Dental care

Dental care

More than 50% of the adult population are unhappy with their teeth, yet 25% do not maintain the recommended twice-daily brush. Furthermore, visiting the dentist ranks as the number one phobia in the UK, beating a fear of heights to the top spot. Teeth matter, so help keep yours strong and healthy with a little wisdom and some practical know-how.

Be starch savvy
Tooth enamel is the toughest substance in the human body, and it is under attack around the clock. It is common knowledge that sugary snacks like chocolate and candy are not good for our teeth, but they are not our only enamel enemies. Starchy giants like white potatoes and bread also break down as sugar when digested. These staples stick around our mouth and create a happy haven for bacteria, which hits teeth with the full force of erosive acid. So don’t lapse on your regular brushing and flossing routine just because you’ve devoured a square meal and skipped dessert.

Make water work
A staggering 66% of the population have visible plaque on their teeth. Plaque hosts an alarming 300 species of bacteria that can cause dental cavities, so it’s important to keep it at bay with fluoride, a natural mineral that can reduce tooth decay by 40-60%. Dental products are rich in fluoride, but beyond brushing your ivories, guzzling water is a great way to top up your fluoride intake and protect your smile. Do your teeth a favour and have plenty of sips from the tap throughout the day and between bites at meal times.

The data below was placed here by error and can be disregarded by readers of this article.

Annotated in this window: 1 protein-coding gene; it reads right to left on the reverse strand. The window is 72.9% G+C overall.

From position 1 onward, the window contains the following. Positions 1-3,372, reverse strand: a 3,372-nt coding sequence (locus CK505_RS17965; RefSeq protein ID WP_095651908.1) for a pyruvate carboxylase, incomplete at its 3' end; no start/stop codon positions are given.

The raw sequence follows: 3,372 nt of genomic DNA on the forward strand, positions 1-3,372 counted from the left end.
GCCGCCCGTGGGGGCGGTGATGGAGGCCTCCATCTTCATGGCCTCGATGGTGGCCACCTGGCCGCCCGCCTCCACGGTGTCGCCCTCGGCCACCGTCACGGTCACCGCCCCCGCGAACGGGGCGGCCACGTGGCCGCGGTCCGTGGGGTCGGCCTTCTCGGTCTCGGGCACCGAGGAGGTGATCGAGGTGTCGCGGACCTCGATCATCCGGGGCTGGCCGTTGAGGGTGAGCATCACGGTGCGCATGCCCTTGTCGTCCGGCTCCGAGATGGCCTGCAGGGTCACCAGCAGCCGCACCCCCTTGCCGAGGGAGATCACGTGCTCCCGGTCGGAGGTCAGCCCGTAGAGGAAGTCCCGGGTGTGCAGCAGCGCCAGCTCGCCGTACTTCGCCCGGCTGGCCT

Keep the juices flowing
Saliva contains calcium and phosphorus, both of which protect our teeth by aiding digestion and combating a build up of corrosive acid in our mouth. We produce an average 45,000 litres of the stuff in a lifetime, and it’s important not to inhibit its production. In real terms, this means keeping your alcohol intake moderate – drinking too much will dehydrate you and reduce your saliva levels. Chewing gum for 20 minutes after main meals will stimulate saliva production, but stick to sugar-free varieties, obviously.

Time your brush
Consuming acidic food and beverages makes tooth enamel vulnerable. Brushing your teeth too soon after feasting can cause irreparable damage by removing enamel particles while they are in a weakened state. As a rule of thumb, avoid cleaning your pearly whites at least one hour after a meal. Furthermore, don’t use mouthwash straight after brushing – it can strip your teeth of the fluoride from your toothpaste.

Beware of best-bite myths
Crunchy fruit and vegetables can serve as natural toothpicks and help remove plaque-causing bacteria, but choose which ones you munch on wisely. The idea that ‘an apple a day keeps the dentist away’ isn’t strictly untrue, but fruit has a high natural sugar content and can expose your teeth to high levels of acid. Celery, raw carrots and even popcorn are much better options. Similarly, be aware that while fruits such as oranges, lemons and grapefruits are super sources of vitamin C for healthy gums, they also contain potent levels of enamel-damaging acid too – so enjoy them in moderation.


AXA PPP Healthcare

AXA Health

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